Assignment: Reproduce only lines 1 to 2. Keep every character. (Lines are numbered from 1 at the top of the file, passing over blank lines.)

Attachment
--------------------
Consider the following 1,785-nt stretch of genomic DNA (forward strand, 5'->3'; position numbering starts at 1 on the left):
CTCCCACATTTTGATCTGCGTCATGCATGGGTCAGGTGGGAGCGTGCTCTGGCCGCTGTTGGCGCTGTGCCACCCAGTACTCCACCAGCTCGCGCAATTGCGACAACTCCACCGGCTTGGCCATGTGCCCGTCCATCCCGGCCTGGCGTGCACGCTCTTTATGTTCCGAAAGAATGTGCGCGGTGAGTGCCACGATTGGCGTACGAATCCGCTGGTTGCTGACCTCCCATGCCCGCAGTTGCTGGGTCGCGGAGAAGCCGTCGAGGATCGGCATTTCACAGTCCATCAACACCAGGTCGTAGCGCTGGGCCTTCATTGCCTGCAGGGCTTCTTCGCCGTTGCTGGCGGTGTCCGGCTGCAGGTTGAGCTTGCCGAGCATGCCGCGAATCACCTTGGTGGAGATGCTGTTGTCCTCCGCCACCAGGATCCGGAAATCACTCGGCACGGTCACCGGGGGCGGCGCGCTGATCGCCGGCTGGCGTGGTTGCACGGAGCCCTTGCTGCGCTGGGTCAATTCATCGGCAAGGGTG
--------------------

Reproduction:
Consider the following 1,785-nt stretch of genomic DNA (forward strand, 5'->3'; position numbering starts at 1 on the left):
CTCCCACATTTTGATCTGCGTCATGCATGGGTCAGGTGGGAGCGTGCTCTGGCCGCTGTTGGCGCTGTGCCACCCAGTACTCCACCAGCTCGCGCAATTGCGACAACTCCACCGGCTTGGCCATGTGCCCGTCCATCCCGGCCTGGCGTGCACGCTCTTTATGTTCCGAAAGAATGTGCGCGGTGAGTGCCACGATTGGCGTACGAATCCGCTGGTTGCTGACCTCCCATGCCCGCAGTTGCTGGGTCGCGGAGAAGCCGTCGAGGATCGGCATTTCACAGTCCATCAACACCAGGTCGTAGCGCTGGGCCTTCATTGCCTGCAGGGCTTCTTCGCCGTTGCTGGCGGTGTCCGGCTGCAGGTTGAGCTTGCCGAGCATGCCGCGAATCACCTTGGTGGAGATGCTGTTGTCCTCCGCCACCAGGATCCGGAAATCACTCGGCACGGTCACCGGGGGCGGCGCGCTGATCGCCGGCTGGCGTGGTTGCACGGAGCCCTTGCTGCGCTGGGTCAATTCATCGGCAAGGGTG